In 1929, Prohibition was in full swing – and so was a long-running mob war that had pared the Mafia roster in Chicago down to two major gangs.
One was the North Side Gang, led by George “Bugs” Moran. The other was the Capone mob. Al Capone had risen through the ranks to run the Chicago outfit, and he didn’t like competition.
On February 14 of that year, six members of Bugs Moran’s gang were hanging out in a garage on North Clark Street, reportedly awaiting a shipment of stolen liquor. Out front, a Cadillac such as the kind used by police pulled up. A group of men, including two dressed as police, entered the building.
The Moran gang, thinking it was a regular bust, gave up their weapons and lined up against the wall. But then the impostors pulled out Tommy guns (Thompson submachine guns) and mowed down the Moran gang (and one unlucky hanger-on).
As a get-away ploy, the uniformed killers next marched the non-uniformed killers out of the building, with their hands raised, as if they were under arrest – just for show.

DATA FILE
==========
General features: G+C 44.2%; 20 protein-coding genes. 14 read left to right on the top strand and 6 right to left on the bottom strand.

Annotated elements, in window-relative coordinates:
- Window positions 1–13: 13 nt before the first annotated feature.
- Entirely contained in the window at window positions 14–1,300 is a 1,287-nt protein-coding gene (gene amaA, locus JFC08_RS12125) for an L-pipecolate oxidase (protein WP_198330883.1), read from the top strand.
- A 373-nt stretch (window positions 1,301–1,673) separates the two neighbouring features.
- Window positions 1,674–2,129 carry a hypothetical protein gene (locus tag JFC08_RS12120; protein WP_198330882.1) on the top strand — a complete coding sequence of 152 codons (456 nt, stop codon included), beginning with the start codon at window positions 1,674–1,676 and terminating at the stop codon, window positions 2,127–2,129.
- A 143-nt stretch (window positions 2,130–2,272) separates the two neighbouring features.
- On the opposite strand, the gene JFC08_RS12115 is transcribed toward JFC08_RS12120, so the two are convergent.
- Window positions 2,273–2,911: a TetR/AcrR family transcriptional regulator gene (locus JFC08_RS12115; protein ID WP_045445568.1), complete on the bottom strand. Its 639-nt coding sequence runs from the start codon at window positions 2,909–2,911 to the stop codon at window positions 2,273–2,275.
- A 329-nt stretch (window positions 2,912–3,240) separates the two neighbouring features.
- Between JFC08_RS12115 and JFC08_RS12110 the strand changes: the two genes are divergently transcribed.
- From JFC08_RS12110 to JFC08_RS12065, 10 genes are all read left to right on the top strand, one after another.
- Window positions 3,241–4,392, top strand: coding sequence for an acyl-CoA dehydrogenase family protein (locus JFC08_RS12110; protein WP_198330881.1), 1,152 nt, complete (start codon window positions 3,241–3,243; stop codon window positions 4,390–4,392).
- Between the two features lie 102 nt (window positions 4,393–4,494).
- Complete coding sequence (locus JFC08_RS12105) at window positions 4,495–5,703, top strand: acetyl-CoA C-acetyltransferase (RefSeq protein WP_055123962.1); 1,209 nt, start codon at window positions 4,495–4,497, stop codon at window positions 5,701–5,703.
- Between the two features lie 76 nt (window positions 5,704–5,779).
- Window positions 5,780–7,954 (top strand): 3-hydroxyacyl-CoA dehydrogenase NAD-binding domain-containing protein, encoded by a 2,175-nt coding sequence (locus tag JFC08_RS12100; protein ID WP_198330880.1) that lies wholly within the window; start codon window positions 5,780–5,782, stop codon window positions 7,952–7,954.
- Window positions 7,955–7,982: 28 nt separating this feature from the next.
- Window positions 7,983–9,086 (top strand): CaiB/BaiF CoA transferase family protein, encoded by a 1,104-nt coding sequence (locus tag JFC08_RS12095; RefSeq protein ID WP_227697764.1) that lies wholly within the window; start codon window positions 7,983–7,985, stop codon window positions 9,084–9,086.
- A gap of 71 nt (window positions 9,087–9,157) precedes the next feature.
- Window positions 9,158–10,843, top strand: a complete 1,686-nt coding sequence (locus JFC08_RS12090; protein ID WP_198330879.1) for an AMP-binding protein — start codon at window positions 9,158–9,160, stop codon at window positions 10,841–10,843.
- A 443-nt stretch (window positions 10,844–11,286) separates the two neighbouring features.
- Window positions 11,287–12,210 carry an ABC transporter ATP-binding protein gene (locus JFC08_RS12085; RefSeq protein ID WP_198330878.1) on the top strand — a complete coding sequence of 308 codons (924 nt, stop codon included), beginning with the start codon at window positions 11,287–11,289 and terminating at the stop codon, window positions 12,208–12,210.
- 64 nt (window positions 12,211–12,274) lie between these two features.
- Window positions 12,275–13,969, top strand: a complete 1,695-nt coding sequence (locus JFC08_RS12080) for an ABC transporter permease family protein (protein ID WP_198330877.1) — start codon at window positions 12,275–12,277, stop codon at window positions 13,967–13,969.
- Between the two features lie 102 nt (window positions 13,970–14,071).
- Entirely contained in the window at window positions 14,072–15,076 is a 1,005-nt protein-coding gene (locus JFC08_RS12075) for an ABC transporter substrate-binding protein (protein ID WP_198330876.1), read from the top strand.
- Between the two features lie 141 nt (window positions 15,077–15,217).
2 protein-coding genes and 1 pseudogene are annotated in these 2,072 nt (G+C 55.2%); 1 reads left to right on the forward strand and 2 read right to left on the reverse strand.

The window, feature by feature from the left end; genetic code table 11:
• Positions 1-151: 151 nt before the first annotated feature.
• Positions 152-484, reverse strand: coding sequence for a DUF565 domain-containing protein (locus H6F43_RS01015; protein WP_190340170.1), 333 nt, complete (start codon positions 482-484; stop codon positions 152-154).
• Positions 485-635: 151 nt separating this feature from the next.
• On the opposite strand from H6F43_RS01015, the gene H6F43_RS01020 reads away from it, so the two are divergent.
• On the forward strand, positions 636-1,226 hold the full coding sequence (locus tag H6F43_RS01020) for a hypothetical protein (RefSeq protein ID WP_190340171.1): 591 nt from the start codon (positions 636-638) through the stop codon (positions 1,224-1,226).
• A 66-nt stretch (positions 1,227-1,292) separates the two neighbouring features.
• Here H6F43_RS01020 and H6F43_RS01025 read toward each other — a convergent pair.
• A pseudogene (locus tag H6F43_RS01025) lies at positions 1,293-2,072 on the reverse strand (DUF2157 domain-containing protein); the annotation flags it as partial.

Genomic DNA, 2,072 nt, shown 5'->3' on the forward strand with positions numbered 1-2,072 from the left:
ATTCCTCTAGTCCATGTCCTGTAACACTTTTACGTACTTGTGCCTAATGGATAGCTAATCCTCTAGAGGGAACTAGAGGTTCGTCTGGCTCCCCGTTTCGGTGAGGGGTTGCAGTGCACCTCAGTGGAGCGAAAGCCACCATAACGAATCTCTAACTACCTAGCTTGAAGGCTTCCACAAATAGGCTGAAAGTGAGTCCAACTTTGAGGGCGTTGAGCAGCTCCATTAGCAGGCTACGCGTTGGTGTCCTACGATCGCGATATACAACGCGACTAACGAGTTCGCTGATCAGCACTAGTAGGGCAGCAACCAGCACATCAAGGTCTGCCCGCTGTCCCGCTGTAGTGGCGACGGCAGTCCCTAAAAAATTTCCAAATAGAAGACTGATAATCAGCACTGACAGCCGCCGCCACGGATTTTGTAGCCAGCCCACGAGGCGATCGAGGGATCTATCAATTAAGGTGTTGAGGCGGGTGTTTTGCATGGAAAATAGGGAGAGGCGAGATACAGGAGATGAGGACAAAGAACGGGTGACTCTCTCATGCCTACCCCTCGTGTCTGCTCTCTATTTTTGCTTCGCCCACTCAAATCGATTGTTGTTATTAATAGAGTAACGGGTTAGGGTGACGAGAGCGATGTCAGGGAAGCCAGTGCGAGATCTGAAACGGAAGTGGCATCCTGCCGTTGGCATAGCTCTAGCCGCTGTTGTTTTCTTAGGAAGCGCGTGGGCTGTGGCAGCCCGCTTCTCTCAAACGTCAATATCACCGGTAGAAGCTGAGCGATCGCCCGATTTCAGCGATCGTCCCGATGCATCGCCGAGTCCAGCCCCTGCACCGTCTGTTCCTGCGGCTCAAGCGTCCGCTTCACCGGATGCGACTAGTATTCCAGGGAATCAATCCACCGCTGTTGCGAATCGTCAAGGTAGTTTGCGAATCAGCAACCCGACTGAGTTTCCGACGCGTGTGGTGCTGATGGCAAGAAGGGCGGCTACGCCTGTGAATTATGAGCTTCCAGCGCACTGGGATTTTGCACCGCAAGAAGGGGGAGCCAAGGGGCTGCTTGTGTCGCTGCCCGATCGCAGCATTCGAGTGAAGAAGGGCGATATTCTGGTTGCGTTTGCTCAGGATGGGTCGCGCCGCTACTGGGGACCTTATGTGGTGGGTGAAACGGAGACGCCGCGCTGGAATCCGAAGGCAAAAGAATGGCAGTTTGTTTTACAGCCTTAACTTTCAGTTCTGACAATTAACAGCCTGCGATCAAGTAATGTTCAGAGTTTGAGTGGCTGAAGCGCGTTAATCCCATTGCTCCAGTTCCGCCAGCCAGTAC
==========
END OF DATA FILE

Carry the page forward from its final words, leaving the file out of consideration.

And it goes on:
When the real cops showed up, they found all but one of seven men on the scene already dead. The last one died a few hours later.
Despite some good leads, the St. Valentine’s Day Massacre, as it came to be known, was never solved. Capone had an airtight alibi (he was in Miami that night) and managed to dodge accusations that he had ordered the hit.
But it did serve a climactic purpose in the gangster era. The dramatic scope of the crime and the headlines it garnered focused so much attention on Al Capone that President Herbert Hoover told his Treasury department to “get that man.”
They did – on tax evasion charges. In October 1931, Capone was convicted and sentenced to 11 years in federal prison. He served part of his sentence at Alcatraz and was released in 1939, ill and mentally diminished. He died in 1947.
Today, the site of the garage where the hits took place is a quiet, shaded lot adjacent to a senior apartment community managed by the Chicago Housing Authority.